Venice’s famous opera house has been recently restored, and Teatro La Fenice is now more than ever a fantastic place to take in soak up some culture while in town. Opulent is an understatement, as the gilded boxes and ornate decorations that line the walls make for a truly special setting for a show.
Campanile Di San Marco
Located directly next door to Saint Mark’s Basilica, the Campanile di San Marco is quite possibly the most famous landmark of Venice. Yes, this bell tower has been replicated around the world (most famously in Las Vegas), and for many, seeing it is the moment they have truly arrived in Venice. You can climb to the top, and while the ticket will cost you €8, the views over Venice are priceless.
Venice Italy has long been the city of many loverly appeals. The city was a major commercial and cultural hub in the Renaissance period. The 16th century was the age of expanding art. The city turned one of the most important musical centers of Europe, and the era witnessed the birth of the Venetian school of music.
With such water, it is no marvel that Venice Italy is best acknowledged for its canals. To hold all connected, there are over 400 bridges. The canals are the streets of this city. Either you walk to where you got to go, or you drive on the water.
There are a lot of things to do in Venice, but to me, Venice is not so much about a list of things to tick off, but exploring and getting lost. I think two things make for a perfect Venice trip, exploring the streets that everyone else isn’t on, and eating Cicchetti (see where to eat in Venice below). Our guide to Venice could be just that sentence.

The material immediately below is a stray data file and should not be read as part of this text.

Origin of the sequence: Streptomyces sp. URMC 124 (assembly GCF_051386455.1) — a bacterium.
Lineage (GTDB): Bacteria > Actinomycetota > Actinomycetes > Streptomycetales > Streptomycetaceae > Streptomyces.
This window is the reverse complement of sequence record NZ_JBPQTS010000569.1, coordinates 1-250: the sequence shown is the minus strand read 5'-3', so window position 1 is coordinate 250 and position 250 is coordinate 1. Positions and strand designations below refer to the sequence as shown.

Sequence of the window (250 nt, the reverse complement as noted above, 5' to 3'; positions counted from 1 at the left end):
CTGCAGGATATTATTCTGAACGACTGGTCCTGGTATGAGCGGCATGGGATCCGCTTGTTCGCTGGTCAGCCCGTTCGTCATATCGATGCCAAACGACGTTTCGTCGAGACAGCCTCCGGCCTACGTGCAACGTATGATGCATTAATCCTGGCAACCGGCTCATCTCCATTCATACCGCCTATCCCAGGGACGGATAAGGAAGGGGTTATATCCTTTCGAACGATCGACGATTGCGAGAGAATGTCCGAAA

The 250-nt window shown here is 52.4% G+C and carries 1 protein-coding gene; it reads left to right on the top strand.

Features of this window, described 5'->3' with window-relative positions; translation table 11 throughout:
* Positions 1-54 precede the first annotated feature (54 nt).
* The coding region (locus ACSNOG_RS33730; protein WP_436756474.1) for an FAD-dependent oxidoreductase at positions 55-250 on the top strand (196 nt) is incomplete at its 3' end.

One of my favourite things to do in Venice is to go for an early morning walk in the Castello area. It’s quiet, beautiful and you will get a local feel for Venice.
If you have the time, try and explore each neighbourhood, as each one has a different feel.
Explore the Grand Canal and other canals on a gondola ride but keep in mind they are very expensive. I love just going on the Vaporetto or water taxi, but a private water taxi would be even better. Another alternative is to try a kayaking tour.
One thing thats still on my to do list for Venice is visit the islands surrounding Venice, some of which are Burano, Murano and Torcello.
Retrieved from http://almostlanding.com/a-guide-to-venice-italy/
Transport in Venice Italy
This is also typical of shipping of goods to and from their destination. There are a railway line and an automobile passage but not directly in the city itself. Central Venice is easy to traverse on food, being well pedestrianized. Fashionable means of transfer include cheap water buses and more expensive motorboat cabs, both of which provide a handy and exceedingly picturesque way to travel about the canals. Linked up by rail to many large cities in both Italy and Europe, Venice stands on the A4 Autostrada.
Venice Italy is home to a vast and busy airport, which is based around 8 miles from the center and provides for many international airlines. Venice’s Marco Polo International Airport is easy to attain by a range of transfer, such as buses, cars, taxis, boats and rail.